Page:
This gave rise to the idea of newsmakers giving “a little” to newsmen and women “in solidarity”. This, I understand, is the origin of the term “Soli”, or lately, “brown envelopes” and its more sinister name, “the black bag”. Whatever its name, the old timers say it started as a harmless something on the side; it was not demanded, and never used as a quid pro quo; In truth, by any name, it was not good for the profession or for society and has been frowned upon from the beginning. It is important for us to disabuse our minds of the thinking that soli used to be some harmless thing, but has only lately gone out of hand. This is pure hogwash.

I remember an early morning emergency visit by a friend from Ghana News Agency whose life had turned upside down because of the small matter of soli he received from a chief. GNA does not produce a newspaper so my friend had no way of ensuring that the soli story would appear anywhere to appease the irate chief who had laid siege to his home and office. Most people would have let the matter die if the story they had “paid for” did not appear after some time, written off as a bad investment, but not some people, our irate chief included. In that instance, a rescue operation was mounted and a rather dour story duly appeared in a newspaper, and since my harassed friend did not re-appear, I assumed that the Chief, seeing his name in the Mirror, was happy.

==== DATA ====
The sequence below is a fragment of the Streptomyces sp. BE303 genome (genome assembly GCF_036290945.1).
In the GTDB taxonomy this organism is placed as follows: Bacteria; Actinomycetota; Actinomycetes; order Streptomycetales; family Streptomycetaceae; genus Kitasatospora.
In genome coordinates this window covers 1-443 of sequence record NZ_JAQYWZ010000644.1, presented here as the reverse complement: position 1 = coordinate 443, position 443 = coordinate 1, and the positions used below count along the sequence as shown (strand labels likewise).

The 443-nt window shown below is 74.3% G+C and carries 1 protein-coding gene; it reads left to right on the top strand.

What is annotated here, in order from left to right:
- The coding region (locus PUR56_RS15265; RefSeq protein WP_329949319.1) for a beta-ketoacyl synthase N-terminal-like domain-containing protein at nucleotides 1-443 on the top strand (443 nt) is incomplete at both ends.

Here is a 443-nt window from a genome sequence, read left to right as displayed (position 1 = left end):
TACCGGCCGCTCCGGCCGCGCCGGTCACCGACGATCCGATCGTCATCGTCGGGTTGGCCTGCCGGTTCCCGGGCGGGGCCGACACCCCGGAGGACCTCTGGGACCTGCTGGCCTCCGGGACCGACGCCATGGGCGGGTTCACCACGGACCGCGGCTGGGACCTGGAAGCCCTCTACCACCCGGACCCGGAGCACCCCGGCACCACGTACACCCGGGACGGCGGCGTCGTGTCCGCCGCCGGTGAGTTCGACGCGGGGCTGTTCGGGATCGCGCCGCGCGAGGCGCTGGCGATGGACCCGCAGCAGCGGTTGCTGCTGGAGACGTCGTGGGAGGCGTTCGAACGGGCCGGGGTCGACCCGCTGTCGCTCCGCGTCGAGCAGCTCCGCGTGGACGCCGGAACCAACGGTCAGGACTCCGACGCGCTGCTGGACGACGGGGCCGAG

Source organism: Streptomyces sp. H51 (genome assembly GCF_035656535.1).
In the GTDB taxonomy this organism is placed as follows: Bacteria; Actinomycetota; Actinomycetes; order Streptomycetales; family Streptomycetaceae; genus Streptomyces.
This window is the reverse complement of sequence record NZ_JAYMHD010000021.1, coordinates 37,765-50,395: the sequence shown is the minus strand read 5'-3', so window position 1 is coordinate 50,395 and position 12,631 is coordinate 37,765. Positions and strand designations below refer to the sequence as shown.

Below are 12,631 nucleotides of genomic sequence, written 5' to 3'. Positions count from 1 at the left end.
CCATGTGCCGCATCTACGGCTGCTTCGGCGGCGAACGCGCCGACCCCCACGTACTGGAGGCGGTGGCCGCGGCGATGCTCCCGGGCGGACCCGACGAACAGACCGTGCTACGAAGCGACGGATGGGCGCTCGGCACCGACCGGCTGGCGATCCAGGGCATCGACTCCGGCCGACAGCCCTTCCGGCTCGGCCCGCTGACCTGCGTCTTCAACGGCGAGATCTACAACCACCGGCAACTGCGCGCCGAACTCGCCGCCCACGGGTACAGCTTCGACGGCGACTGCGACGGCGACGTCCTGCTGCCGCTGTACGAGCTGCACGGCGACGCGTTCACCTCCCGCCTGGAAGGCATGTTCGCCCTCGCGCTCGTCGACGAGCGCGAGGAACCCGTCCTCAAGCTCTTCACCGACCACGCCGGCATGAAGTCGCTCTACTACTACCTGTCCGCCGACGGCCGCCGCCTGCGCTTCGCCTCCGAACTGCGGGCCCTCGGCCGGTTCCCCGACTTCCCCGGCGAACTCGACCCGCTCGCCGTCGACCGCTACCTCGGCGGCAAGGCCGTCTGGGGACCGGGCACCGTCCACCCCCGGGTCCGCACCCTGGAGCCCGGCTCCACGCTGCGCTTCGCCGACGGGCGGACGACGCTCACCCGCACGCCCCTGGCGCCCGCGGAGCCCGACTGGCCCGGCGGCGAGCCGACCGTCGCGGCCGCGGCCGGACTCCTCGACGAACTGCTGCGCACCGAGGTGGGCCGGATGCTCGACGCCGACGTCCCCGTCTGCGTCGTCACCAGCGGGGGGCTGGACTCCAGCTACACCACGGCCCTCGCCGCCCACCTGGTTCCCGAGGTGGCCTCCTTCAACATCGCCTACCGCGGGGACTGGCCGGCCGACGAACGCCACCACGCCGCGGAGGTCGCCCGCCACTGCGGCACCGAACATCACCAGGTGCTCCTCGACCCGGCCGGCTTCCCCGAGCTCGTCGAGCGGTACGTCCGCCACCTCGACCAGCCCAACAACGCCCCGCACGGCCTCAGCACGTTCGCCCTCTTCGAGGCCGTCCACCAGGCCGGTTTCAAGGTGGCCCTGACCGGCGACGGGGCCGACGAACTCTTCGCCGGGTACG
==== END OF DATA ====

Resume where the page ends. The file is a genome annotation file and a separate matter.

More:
That is the problem with soli. It corrupts givers and takers alike in their appreciation of the values that determine what is fit to print or broadcast. It is a serious problem. Many times, a trawl through our newspapers reveals a shocking skew or bias in favour of stories promoting a product or individual at the expense of those of community or even the national interest. We can debate what the national interest is, and who determines it, but we all know when it has been relegated to the background.